Cape Gazette
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SEA TO SHINING SEA: Away from the canal, into D.C.

By Dennis Forney | Aug 08, 2013
Photo by: Dennis Forney The keeper's house at Lock 22 on the Chesapeake and Ohio Canal.

ANNAPOLIS, MD. — DAY 82 - August 8, 2013 - We left the lock-keeper's house behind at 7:15 this morning, finished the final 20 miles of the tow path, and circled the Lincoln Memorial mid-morning.  I posted the previous blog from a Starbuck's on H Street NW a block or two from the heavily barricaded Department of State.  That was after we stopped at the Thompson Boat Center along the Potomac and used their hose to clean heavily caked mud from the C&O tow path from the inside of our fenders.

D.C. teemed with tourists as we made our way to the Anacostia Riverwalk Trail and carried it to the northeast section of the city.  Rob picked us up on Grant Street and we're spending the night with Meredith and him in Annapolis.  Larry and Alison will take us across the Chesapeake in the morning where we will resume riding from Stevensville. Tomorrow night in Greenwood and then jiggity jog to Lewes on Saturday.

Becky and I are having an open house on School Lane in Lewes from 2 p.m. to 8 p.m. on Saturday.  Food and drink.  We'd love to see you all.  You've been so kind to follow us as we crossed the country. If you're  reading this you're invited! Walk, or ride your bicycle, or drive and park somewhere around the school. Stop by and say hi. We'll be there.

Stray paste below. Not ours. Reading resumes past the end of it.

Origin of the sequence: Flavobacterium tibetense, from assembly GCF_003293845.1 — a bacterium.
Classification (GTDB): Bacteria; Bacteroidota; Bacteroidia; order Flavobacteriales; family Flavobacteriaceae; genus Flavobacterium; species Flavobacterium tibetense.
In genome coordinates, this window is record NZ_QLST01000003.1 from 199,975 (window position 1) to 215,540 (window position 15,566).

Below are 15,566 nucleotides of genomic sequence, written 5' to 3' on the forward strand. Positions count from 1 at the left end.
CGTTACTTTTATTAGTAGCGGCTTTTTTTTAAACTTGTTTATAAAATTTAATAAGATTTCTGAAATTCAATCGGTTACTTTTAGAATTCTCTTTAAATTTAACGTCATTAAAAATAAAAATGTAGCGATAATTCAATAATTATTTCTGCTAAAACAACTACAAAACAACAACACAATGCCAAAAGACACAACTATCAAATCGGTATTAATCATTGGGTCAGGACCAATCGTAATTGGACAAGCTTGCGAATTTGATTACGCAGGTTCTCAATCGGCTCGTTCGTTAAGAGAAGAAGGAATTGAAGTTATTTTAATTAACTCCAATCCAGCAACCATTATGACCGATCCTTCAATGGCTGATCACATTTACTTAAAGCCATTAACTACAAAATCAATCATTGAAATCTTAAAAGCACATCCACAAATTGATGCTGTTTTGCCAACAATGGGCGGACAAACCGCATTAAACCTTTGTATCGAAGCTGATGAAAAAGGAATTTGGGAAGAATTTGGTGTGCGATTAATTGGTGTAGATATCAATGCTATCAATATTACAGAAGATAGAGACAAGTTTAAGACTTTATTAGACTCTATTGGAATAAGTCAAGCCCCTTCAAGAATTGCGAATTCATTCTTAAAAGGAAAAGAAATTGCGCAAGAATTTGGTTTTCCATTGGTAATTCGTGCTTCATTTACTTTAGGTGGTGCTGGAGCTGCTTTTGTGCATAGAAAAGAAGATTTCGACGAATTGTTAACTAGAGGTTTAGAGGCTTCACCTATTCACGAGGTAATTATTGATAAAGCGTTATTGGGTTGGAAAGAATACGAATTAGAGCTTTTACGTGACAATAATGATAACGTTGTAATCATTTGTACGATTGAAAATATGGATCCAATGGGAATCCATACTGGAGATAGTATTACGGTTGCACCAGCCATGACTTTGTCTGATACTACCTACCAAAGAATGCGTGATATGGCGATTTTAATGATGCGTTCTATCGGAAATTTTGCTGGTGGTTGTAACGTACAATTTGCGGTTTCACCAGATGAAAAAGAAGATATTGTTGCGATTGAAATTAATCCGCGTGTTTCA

Our ride concluding through the streets of D.C. today gave us a total of 36 miles and brought our summer's total to 3,280. We've enjoyed every one of them - some more than others.  Looking forward to crossing Delmarva the next couple of days.

And don't forget what John Steinbeck advised: Attitude and posture are two human qualities that have to be cultivated throughout life. So stand up straight and smile!

Talk to you all tomorrow, from the other side of the Chesapeake.

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The Paw Paw Tunnel took 12 years to build in the middle 1800s and carried the Chesapeake and Ohio Canal through a mountain.  Many companies went broke building the tunnel.  A few thousand feet in length, it saved six miles of canal construction along several turns of the Potomac River. The tow path trail was super dark, dank and disorienting.
This view is from stone steps above the east entrance of the Paw Paw Tunnel.  It gives a sense of what the canal builders had to deal with to realize their feat.
The Potomac shows great power where it funnels down to a roaring river at Great Falls.
And just a few miles below the river's falls, the canal beside the trail spreads out, offering lots of idyllic views.
We hadn't been to Washington since last year's earthquake that damaged the Washington Monument. Now it's encased in scaffolding for repairs.
A section of the Anacostia Riverwalk Trail system in D.C.
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